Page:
Lack of diversity on Board of Trustees calls attention of faculty and students

Ismael Cordova, Staff Writer

Hang on for a minute...we're trying to find some more stories you might like.

Email This Story

“Multiculturalism” was the talk of the town as the Board of Trustees of Elgin Community College appointed alumnus Ryan Weiss to fill the vacancy left on the board following former trustee Angela Holmes’s departure. Now that Holmes has left and Weiss has been declared as the replacement, students, faculty, and staff alike have all come to the realization that every trustee, even the student trustee, is Caucasian. This, of course, draws attention to the question: “Should the board be multicultural like the student body in which they are representing?”

According to Jeffrey Myers, the Chair of the Board of Trustees, Weiss was chosen as he “[stood] out with his prior involvement as a student trustee and then as alumni.” The day of the board’s appointment of Weiss, faculty member Joyce Fountain called out the board for dismissing potential candidates of ethnic backgrounds.

As a nation, the idea of diversity, inclusion, and equity has been a hot debate as the 2016 Presidential Campaign began and ended. According to the Association of Governing Boards of Universities and Colleges, higher education has come a long way from institutions that were predominantly white for much of their history. Yet the diversity of each college or university varies significantly from one academic program to another. They elaborate this mindset in their May 2014 article, “Why Boards Must Become Diversity Stewards,” by stating that “boards have to have courage, know the institution and what aligns with its mission, and understand and support the direction it wants to take with these issues.”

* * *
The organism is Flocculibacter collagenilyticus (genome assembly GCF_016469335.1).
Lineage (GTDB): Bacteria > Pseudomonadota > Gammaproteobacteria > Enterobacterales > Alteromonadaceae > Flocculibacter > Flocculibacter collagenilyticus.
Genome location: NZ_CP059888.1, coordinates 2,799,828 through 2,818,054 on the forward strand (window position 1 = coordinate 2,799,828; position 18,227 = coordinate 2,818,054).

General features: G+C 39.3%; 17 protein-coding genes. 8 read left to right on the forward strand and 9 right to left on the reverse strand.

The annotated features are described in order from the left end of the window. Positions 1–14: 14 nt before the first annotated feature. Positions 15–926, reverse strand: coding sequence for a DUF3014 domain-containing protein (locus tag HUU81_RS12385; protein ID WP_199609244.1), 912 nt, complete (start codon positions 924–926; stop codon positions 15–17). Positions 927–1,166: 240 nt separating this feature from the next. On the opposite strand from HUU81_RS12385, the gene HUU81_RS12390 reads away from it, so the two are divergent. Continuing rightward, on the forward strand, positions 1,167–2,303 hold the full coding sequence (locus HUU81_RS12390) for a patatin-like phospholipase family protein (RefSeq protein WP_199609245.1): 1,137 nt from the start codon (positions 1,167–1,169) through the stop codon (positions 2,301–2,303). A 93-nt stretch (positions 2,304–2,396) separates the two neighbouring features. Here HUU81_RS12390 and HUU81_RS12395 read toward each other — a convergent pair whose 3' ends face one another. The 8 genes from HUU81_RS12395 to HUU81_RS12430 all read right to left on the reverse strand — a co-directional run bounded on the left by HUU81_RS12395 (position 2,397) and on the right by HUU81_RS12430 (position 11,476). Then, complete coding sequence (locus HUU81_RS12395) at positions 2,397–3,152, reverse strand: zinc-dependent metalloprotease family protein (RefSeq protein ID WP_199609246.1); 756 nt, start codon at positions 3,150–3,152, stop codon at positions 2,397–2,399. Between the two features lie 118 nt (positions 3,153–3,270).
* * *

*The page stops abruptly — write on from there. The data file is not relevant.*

Although the Board of Trustees does suggest that the board is “diverse,” they do not mean that the board is diverse in ethnicity but they are diverse in the skills each trustee holds.

However, according to 2013 research done by the graduate school of Stanford Business Corporate Governance Research Initiative, boards, regardless of business or educational background, perform better as a whole when they are of different diverse ethnicities and walks of life.

“The potential benefits of a diverse board can include an improvement of decision making, a full array of knowledge, overcoming a “groupthink” process, and considering important social values and equality,” said researcher Dr. Vicktoria Erhardt.

I believe that the ECC Board of Trustees should be diverse in ethnic backgrounds and walks of life. Although I have the utmost respect for the Board of Trustees, I do not believe that they can fully empathize with the majority of students of ECC. A Majority of ECC students are first-generation, and come from ethnic backgrounds which are currently not represented on the board.

For example, when it came to the issue of the Deferred Action for Childhood Arrivals, DACA, the board did not come to a resolution on the issue until rumors of a student protest circulated. In my opinion, if we had a Hispanic trustee, they would understand that DACA is a major concern for many students regardless of the legal status.

“For children, diversity needs to be real … it means talking to and spending time with kids not like them so that they may discover those kids are in fact just like them,” said author, John Ridley.

With the inclusiveness of diverse board members, it can expose students to people like themselves and give them the motivation to complete their degrees, in hopes of being like the trustee that inspired them.

About the Writer
Ismael Cordova, Staff Writer

Ismael Cordova works as a staff writer for Elgin Community College's Observer. As a former Editor-in-Chief, President of Students Who Are Not Silent, and...

Leave a Comment

If you want a picture to show with your comment, go get a gravatar.

The Student News Site of Elgin Community College
Lack of diversity on Board of Trustees calls attention of faculty and students